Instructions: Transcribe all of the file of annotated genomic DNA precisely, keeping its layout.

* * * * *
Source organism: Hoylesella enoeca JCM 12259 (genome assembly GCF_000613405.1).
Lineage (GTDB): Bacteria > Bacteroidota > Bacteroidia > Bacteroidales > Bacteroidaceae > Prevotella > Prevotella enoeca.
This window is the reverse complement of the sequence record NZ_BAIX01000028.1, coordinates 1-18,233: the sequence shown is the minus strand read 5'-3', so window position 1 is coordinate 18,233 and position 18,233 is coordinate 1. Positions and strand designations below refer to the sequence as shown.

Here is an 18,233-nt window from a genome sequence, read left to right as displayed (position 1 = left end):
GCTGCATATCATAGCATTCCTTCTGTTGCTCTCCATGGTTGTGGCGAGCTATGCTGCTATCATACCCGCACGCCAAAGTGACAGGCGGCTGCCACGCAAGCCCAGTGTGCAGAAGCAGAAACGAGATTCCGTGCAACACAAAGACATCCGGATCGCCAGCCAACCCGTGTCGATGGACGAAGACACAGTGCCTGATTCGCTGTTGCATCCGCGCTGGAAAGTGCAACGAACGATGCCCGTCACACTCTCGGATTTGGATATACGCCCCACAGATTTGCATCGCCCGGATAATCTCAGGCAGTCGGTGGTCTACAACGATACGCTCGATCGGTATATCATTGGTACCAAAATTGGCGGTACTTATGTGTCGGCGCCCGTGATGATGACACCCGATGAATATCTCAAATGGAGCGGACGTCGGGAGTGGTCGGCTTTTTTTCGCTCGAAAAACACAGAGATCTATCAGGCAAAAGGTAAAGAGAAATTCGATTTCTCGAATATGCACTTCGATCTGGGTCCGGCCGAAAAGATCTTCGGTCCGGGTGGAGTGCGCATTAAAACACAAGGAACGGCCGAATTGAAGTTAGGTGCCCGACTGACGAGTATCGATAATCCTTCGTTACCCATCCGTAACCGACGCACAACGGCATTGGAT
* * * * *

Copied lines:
Source organism: Hoylesella enoeca JCM 12259 (genome assembly GCF_000613405.1).
Lineage (GTDB): Bacteria > Bacteroidota > Bacteroidia > Bacteroidales > Bacteroidaceae > Prevotella > Prevotella enoeca.
This window is the reverse complement of the sequence record NZ_BAIX01000028.1, coordinates 1-18,233: the sequence shown is the minus strand read 5'-3', so window position 1 is coordinate 18,233 and position 18,233 is coordinate 1. Positions and strand designations below refer to the sequence as shown.

Here is an 18,233-nt window from a genome sequence, read left to right as displayed (position 1 = left end):
GCTGCATATCATAGCATTCCTTCTGTTGCTCTCCATGGTTGTGGCGAGCTATGCTGCTATCATACCCGCACGCCAAAGTGACAGGCGGCTGCCACGCAAGCCCAGTGTGCAGAAGCAGAAACGAGATTCCGTGCAACACAAAGACATCCGGATCGCCAGCCAACCCGTGTCGATGGACGAAGACACAGTGCCTGATTCGCTGTTGCATCCGCGCTGGAAAGTGCAACGAACGATGCCCGTCACACTCTCGGATTTGGATATACGCCCCACAGATTTGCATCGCCCGGATAATCTCAGGCAGTCGGTGGTCTACAACGATACGCTCGATCGGTATATCATTGGTACCAAAATTGGCGGTACTTATGTGTCGGCGCCCGTGATGATGACACCCGATGAATATCTCAAATGGAGCGGACGTCGGGAGTGGTCGGCTTTTTTTCGCTCGAAAAACACAGAGATCTATCAGGCAAAAGGTAAAGAGAAATTCGATTTCTCGAATATGCACTTCGATCTGGGTCCGGCCGAAAAGATCTTCGGTCCGGGTGGAGTGCGCATTAAAACACAAGGAACGGCCGAATTGAAGTTAGGTGCCCGACTGACGAGTATCGATAATCCTTCGTTACCCATCCGTAACCGACGCACAACGGCATTGGAT